Linus Torvalds is perhaps best known as the creator of Linux, but he has arguably had a bigger impact as the inventor of Git. In like manner, though we remember Mozilla as the organization behind the Firefox web browser, it will have a much more profound impact on computing for its development of the Rust programming language.
SEE: Rust: What developers need to know about this programming language (free PDF) (TechRepublic)
Mozilla: seeking a new purpose
Mozilla has seen better days. There was a time when it was indispensable to web freedom. That time was when Microsoft’s Internet Explorer was the dominant web browser, and there was real concern about the web’s future with its primary gateway owned by one big, proprietary company.
Over the course of many years, Mozilla largely succeeded in its mission of creating a more open, free web. Unfortunately, the space it created for competition was largely filled by Google’s Chrome browser. Years later, we’ve traded one hegemon for another, and Firefox is no longer very relevant to the conversation.
This is so despite Mozilla struggling for well over a decade to find a new purpose. Maybe Mozilla could build the next great platform. (Nope.) Or a great mobile OS? (Also nope.) Sync? (Again, nope.) Lots and lots of hope and false starts, leading to the inevitable “nope.” In 2017 CNET interviewed Mozilla’s then CEO Chris Beard to get a read on its prospects–they still don’t look particularly bright.
And yet in the midst of all this struggle, Mozilla created something truly great: Rust.
Rust in peace
In some ways, it’s bizarre that a systems programming language emerged 10 years ago from the bowels of Mozilla Research. Bizarre because, well, what’s a mobile browser/email client/mobile OS/etc. etc. company doing creating a programming language that might be useful for creating secure browser components but doesn’t necessarily give Mozilla a future?
Rust started as Mozilla engineer Graydon Hoare’s personal project in 2006. Hoare explained the reasons behind his work in 2012:
A lot of obvious good ideas, known and loved in other languages, haven’t made it into widely-used systems languages, or are deployed in languages that have very poor (unsafe, concurrency-hostile) memory models. There were a lot of good competitors in the late 70s and early 80s in that space, and I wanted to revive some of their ideas and give them another go, on the theory that circumstances have changed: the internet is highly concurrent and highly security-conscious, so the design-tradeoffs that always favor C and C++ (for example) have been shifting.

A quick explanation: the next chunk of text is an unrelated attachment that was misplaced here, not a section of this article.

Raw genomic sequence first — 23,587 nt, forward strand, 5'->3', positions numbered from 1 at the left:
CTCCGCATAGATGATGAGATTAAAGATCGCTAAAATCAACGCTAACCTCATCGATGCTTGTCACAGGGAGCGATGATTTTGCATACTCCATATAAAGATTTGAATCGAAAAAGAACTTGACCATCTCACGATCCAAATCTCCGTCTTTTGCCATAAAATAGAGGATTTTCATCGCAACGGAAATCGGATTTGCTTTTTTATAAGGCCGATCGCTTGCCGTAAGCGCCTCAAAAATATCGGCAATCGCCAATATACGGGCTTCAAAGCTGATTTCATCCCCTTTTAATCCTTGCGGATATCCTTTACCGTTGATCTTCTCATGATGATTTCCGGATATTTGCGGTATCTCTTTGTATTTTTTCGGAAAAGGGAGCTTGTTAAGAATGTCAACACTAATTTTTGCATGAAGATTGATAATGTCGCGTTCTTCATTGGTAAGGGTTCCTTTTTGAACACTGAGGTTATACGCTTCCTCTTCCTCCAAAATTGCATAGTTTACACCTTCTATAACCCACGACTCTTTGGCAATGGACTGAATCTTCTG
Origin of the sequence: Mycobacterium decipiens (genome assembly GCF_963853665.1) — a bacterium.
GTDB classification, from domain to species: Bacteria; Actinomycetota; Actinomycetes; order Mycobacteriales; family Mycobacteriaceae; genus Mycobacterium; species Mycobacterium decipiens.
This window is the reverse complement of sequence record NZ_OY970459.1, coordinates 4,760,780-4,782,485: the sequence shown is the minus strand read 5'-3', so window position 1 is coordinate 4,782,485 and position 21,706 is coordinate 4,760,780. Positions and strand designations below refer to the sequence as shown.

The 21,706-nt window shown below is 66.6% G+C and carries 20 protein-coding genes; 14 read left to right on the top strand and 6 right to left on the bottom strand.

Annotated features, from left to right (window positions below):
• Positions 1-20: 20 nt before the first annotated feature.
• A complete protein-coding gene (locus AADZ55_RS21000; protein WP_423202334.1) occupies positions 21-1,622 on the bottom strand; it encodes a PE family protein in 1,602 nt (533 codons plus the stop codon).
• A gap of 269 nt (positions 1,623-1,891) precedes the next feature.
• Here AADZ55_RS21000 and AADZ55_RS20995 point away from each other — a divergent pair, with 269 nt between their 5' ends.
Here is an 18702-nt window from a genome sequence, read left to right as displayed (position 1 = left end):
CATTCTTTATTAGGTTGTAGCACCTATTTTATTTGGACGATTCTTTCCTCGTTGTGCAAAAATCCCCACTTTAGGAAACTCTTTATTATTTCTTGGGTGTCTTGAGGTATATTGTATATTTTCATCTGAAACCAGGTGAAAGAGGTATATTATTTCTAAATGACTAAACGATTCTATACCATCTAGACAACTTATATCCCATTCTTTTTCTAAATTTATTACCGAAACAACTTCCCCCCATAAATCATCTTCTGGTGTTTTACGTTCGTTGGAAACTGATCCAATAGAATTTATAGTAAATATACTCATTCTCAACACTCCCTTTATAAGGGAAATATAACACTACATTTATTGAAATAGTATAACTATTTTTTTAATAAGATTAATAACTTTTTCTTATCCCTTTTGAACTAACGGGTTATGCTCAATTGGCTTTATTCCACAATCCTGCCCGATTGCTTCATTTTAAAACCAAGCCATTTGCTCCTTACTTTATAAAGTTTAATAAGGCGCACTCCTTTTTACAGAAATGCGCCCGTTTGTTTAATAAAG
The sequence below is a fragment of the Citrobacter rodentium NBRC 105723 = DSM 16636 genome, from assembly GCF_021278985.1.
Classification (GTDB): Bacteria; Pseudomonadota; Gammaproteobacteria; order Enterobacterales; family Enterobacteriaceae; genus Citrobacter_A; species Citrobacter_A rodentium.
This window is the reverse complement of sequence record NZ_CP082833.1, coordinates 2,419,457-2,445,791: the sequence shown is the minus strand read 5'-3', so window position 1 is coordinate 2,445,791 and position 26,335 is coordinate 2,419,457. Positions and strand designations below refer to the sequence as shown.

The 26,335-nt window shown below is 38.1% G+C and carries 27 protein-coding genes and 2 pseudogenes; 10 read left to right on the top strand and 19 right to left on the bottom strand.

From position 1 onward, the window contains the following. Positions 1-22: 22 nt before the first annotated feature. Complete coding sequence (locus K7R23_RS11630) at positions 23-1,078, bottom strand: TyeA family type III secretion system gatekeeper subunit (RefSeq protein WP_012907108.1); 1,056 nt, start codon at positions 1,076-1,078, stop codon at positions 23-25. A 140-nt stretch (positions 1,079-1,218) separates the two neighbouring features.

By 2009 Mozilla had embraced Hoare’s work, and in 2010 the company formally announced it in 2010. Over the past decade, Rust has blossomed, gaining in popularity and finding its way into the infrastructure that powers companies like AWS, Microsoft and Google. What it hasn’t done, however, is to offer Mozilla a future. In fact, in 2020 Mozilla laid off a big chunk of its employees, including key Rust contributors. Those Rust contributors readily found work elsewhere, given the importance of Rust to pretty much any company that depends on systems engineering work.
SEE: Top 5 programming languages for systems admins to learn (free PDF) (TechRepublic)
This brings us back to Mozilla’s legacy. It’s hard to guess what will happen to Mozilla, despite the incredible good it has done for tech over the years. The impact of Mozilla’s most impressive work will likely not be fully realized for many years. A huge swath of the cloud services we directly or indirectly depend on each day are increasingly built with Rust.
Speaking about the rising popularity of Rust, RedMonk analyst James Governor highlighted Rust’s ability to fill a variety of niches as key to its success: “I first encountered it in terms of IoT–that is Rust for device programming. But clearly it’s growing as a systems programming language, and the ecosystem around Rust and WASM/WASI with serverless compute from Fastly looks very interesting.”
This ability to enable developers to build “ambitious, fast, and correct” code, as Mozilla has suggested, makes it almost certain to become ever more pervasive in systems development. Mozilla may not directly benefit from this innovation, but through its development and contribution of Rust to the world, Mozilla has given us something even bigger and more strategically important than Firefox.
Disclosure: I work for AWS, but the views expressed herein are mine.
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